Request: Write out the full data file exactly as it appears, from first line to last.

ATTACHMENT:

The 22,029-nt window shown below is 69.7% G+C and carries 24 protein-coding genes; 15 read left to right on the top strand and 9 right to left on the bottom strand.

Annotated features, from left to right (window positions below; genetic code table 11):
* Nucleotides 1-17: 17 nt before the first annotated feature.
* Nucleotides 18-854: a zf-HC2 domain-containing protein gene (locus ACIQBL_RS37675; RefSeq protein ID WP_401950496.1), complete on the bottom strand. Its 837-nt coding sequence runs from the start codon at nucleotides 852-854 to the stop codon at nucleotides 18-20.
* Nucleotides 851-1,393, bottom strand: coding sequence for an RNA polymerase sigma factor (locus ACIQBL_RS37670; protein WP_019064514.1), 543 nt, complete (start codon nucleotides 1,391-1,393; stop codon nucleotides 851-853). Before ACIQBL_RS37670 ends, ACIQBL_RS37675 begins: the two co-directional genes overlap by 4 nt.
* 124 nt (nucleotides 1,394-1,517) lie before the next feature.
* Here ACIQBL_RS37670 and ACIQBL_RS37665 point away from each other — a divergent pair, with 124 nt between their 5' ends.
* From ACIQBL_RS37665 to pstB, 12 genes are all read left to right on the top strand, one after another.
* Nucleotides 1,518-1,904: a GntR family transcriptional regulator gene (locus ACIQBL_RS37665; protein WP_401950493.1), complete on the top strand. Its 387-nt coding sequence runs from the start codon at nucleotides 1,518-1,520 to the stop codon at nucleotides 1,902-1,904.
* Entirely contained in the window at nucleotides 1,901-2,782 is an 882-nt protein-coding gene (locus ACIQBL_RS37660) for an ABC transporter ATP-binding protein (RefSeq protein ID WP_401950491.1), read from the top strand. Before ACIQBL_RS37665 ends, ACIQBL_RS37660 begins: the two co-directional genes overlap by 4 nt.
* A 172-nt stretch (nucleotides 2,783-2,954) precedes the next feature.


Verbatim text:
The 22,029-nt window shown below is 69.7% G+C and carries 24 protein-coding genes; 15 read left to right on the top strand and 9 right to left on the bottom strand.

Annotated features, from left to right (window positions below; genetic code table 11):
* Nucleotides 1-17: 17 nt before the first annotated feature.
* Nucleotides 18-854: a zf-HC2 domain-containing protein gene (locus ACIQBL_RS37675; RefSeq protein ID WP_401950496.1), complete on the bottom strand. Its 837-nt coding sequence runs from the start codon at nucleotides 852-854 to the stop codon at nucleotides 18-20.
* Nucleotides 851-1,393, bottom strand: coding sequence for an RNA polymerase sigma factor (locus ACIQBL_RS37670; protein WP_019064514.1), 543 nt, complete (start codon nucleotides 1,391-1,393; stop codon nucleotides 851-853). Before ACIQBL_RS37670 ends, ACIQBL_RS37675 begins: the two co-directional genes overlap by 4 nt.
* 124 nt (nucleotides 1,394-1,517) lie before the next feature.
* Here ACIQBL_RS37670 and ACIQBL_RS37665 point away from each other — a divergent pair, with 124 nt between their 5' ends.
* From ACIQBL_RS37665 to pstB, 12 genes are all read left to right on the top strand, one after another.
* Nucleotides 1,518-1,904: a GntR family transcriptional regulator gene (locus ACIQBL_RS37665; protein WP_401950493.1), complete on the top strand. Its 387-nt coding sequence runs from the start codon at nucleotides 1,518-1,520 to the stop codon at nucleotides 1,902-1,904.
* Entirely contained in the window at nucleotides 1,901-2,782 is an 882-nt protein-coding gene (locus ACIQBL_RS37660) for an ABC transporter ATP-binding protein (RefSeq protein ID WP_401950491.1), read from the top strand. Before ACIQBL_RS37665 ends, ACIQBL_RS37660 begins: the two co-directional genes overlap by 4 nt.
* A 172-nt stretch (nucleotides 2,783-2,954) precedes the next feature.